When institutional leaders discuss the need to achieve certain goals, benchmarks, or make progress on specific priorities, identify how community engagement data can help tell that story or inform their strategy. For example, when Duquesne University approaches local foundations for funding of institution-wide initiatives and programs, we use community engagement data to articulate our commitment to the community and its well-being, thus arguing for how support of our institution translates to support for the region at large. And at IUPUI, when the campus wants to increase opportunities for global learning that’s local, we use community engagement data to identify existing faculty and curricular or co-curricular experiences related to certain populations (e.g., immigrants, refugees), intended outcomes (e.g., cultural awareness), or certain community organizations. Before IUPUI had Collaboratory, we only had data on community engaged learning courses and their partners which resulted in a very limited understanding.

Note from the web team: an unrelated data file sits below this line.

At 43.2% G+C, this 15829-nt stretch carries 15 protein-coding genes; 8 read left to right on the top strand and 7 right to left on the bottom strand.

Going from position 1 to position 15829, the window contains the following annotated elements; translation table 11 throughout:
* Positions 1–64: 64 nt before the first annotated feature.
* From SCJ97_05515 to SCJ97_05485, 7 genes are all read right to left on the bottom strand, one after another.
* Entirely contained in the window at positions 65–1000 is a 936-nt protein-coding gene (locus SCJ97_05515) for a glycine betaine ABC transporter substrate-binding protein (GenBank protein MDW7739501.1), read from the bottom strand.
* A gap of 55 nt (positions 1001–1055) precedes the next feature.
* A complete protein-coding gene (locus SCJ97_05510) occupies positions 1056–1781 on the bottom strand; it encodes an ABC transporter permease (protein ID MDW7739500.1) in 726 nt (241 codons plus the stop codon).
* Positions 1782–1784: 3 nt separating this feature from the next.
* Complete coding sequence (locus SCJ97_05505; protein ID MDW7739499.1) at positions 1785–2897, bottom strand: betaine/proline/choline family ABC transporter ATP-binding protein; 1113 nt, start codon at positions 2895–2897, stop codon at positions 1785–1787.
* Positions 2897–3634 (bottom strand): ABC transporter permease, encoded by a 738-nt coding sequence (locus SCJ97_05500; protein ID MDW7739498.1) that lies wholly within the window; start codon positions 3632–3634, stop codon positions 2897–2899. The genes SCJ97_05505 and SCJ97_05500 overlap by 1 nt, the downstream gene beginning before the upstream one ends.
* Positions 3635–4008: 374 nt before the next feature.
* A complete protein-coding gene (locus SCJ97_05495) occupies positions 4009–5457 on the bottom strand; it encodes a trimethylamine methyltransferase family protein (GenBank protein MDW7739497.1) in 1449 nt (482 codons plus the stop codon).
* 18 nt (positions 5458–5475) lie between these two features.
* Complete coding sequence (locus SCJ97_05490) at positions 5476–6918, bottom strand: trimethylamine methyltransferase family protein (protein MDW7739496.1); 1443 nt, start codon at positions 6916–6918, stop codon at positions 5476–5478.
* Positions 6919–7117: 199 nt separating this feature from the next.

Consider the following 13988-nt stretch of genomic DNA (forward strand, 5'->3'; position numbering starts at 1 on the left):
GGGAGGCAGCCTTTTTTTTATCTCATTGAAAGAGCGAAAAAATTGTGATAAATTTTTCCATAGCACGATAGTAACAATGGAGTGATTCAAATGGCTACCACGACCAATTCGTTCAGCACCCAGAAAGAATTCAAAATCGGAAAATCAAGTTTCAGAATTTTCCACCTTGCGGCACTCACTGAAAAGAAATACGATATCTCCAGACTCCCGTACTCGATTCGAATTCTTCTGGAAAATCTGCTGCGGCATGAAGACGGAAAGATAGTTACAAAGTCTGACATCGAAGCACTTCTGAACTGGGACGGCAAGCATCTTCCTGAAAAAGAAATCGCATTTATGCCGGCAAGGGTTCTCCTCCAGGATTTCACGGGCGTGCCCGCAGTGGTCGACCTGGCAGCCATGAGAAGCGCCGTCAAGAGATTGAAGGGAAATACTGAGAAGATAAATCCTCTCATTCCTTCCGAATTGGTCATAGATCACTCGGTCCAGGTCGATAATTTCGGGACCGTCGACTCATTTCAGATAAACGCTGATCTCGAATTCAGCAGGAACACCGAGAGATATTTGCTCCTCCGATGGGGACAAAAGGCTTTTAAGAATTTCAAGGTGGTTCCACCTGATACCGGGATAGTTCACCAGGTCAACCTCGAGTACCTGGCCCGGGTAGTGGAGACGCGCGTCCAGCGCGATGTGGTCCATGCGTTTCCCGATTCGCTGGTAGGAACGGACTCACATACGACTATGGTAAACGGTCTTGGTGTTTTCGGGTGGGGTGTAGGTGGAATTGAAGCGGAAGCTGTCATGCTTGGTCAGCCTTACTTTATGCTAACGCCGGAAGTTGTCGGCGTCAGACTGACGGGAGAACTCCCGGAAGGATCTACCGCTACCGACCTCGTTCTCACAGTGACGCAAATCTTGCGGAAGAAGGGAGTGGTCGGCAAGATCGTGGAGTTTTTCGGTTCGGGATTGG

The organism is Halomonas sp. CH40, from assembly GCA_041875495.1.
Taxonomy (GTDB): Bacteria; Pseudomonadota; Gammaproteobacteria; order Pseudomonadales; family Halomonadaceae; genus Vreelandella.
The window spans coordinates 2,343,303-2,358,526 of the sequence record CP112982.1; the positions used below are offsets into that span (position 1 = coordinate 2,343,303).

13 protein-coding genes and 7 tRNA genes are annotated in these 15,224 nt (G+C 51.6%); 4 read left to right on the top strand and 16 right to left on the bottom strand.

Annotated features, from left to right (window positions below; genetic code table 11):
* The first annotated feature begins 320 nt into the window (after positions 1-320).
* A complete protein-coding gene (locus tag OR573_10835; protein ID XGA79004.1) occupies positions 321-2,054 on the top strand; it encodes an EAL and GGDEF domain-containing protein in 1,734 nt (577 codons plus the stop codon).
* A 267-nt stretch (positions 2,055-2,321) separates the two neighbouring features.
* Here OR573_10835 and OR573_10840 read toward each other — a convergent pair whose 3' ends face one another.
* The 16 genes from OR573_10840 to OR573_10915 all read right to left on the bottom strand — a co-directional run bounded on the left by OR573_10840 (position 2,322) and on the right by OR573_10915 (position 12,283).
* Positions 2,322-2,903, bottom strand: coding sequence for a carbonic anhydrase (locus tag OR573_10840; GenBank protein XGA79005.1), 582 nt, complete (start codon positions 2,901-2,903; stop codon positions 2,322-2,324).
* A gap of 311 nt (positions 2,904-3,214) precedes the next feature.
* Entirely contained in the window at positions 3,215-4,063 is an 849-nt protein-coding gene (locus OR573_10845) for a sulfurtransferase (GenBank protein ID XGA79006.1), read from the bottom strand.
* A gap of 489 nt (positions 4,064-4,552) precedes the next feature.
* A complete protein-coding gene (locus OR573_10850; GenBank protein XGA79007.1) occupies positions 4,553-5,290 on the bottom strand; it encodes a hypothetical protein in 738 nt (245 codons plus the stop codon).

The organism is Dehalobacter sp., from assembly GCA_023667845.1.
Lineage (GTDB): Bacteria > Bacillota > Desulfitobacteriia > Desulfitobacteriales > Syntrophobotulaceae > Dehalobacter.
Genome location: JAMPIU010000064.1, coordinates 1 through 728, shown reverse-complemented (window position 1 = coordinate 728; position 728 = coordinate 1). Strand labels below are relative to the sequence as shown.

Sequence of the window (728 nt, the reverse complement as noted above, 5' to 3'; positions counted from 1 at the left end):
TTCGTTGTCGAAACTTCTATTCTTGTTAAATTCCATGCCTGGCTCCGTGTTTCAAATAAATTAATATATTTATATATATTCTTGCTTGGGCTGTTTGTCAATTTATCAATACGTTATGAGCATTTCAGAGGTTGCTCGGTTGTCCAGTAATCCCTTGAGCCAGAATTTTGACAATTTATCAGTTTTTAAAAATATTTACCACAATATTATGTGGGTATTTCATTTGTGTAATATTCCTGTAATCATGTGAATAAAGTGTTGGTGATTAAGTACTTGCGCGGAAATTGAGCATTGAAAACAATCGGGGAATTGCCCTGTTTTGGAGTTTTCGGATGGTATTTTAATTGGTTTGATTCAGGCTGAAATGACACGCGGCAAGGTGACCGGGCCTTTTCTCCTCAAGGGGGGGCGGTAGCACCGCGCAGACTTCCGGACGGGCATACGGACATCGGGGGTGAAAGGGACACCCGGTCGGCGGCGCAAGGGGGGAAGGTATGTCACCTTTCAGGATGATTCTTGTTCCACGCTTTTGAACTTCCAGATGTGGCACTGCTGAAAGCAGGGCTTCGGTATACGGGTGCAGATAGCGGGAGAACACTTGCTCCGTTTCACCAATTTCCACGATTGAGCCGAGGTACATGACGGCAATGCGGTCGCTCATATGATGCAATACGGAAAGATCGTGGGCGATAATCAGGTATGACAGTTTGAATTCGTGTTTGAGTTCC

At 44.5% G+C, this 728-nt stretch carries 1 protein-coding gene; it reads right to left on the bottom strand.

Q: What important questions should CEPs ask when they begin to take steps to collect data and measure institutional community engagement?
Who is involved with community engagement on your campus (even if that’s not what they call it)? What offices, centers, and people interact with external organizations, agencies, populations or issues? Then, from there….
- What questions are they trying to answer? What stories of impact do they need to tell?
- What, if any, data are they currently collecting? How are they using it?
- How would they know if their engagement is achieving the intended outcomes?
The point we are trying to make is this – in order to demonstrate the extent to which community engagement is a strategy for institutional success, we need to recognize and value all of the ways the institution is working in or with the community. CEPs can be thought-leaders and conveners, but the real value in tracking community engagement is the use of the data beyond the immediate needs of CEPs.
Q: What “counts” as community engagement?
We tell folks at our institutions, if you can identify a population, community partner, agency, organization, or individual working with your institution to improve society in some way, it “counts” and should be tracked!